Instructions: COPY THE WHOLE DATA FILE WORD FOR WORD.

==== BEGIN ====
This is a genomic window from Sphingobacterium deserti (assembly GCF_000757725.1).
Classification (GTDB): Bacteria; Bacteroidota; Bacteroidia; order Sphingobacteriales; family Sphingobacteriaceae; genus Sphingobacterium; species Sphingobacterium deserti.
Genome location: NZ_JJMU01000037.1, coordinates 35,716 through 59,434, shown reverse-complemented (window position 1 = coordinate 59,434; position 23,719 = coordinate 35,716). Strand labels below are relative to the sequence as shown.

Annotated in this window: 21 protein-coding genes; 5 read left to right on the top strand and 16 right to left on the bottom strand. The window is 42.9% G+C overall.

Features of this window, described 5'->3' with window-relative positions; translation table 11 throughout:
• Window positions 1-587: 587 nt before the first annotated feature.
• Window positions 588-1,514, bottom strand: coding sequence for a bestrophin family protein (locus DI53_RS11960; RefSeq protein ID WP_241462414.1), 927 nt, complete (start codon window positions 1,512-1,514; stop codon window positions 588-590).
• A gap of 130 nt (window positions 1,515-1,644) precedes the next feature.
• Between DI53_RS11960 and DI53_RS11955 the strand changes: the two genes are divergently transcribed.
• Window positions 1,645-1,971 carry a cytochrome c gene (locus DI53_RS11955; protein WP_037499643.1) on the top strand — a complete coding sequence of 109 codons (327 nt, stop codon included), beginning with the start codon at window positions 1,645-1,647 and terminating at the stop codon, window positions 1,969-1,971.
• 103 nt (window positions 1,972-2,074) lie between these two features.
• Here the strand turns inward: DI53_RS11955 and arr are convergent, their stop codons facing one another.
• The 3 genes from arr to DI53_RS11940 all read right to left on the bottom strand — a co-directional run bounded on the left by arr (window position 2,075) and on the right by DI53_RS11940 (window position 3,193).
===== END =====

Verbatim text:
This is a genomic window from Sphingobacterium deserti (assembly GCF_000757725.1).
Classification (GTDB): Bacteria; Bacteroidota; Bacteroidia; order Sphingobacteriales; family Sphingobacteriaceae; genus Sphingobacterium; species Sphingobacterium deserti.
Genome location: NZ_JJMU01000037.1, coordinates 35,716 through 59,434, shown reverse-complemented (window position 1 = coordinate 59,434; position 23,719 = coordinate 35,716). Strand labels below are relative to the sequence as shown.

Annotated in this window: 21 protein-coding genes; 5 read left to right on the top strand and 16 right to left on the bottom strand. The window is 42.9% G+C overall.

Features of this window, described 5'->3' with window-relative positions; translation table 11 throughout:
• Window positions 1-587: 587 nt before the first annotated feature.
• Window positions 588-1,514, bottom strand: coding sequence for a bestrophin family protein (locus DI53_RS11960; RefSeq protein ID WP_241462414.1), 927 nt, complete (start codon window positions 1,512-1,514; stop codon window positions 588-590).
• A gap of 130 nt (window positions 1,515-1,644) precedes the next feature.
• Between DI53_RS11960 and DI53_RS11955 the strand changes: the two genes are divergently transcribed.
• Window positions 1,645-1,971 carry a cytochrome c gene (locus DI53_RS11955; protein WP_037499643.1) on the top strand — a complete coding sequence of 109 codons (327 nt, stop codon included), beginning with the start codon at window positions 1,645-1,647 and terminating at the stop codon, window positions 1,969-1,971.
• 103 nt (window positions 1,972-2,074) lie between these two features.
• Here the strand turns inward: DI53_RS11955 and arr are convergent, their stop codons facing one another.
• The 3 genes from arr to DI53_RS11940 all read right to left on the bottom strand — a co-directional run bounded on the left by arr (window position 2,075) and on the right by DI53_RS11940 (window position 3,193).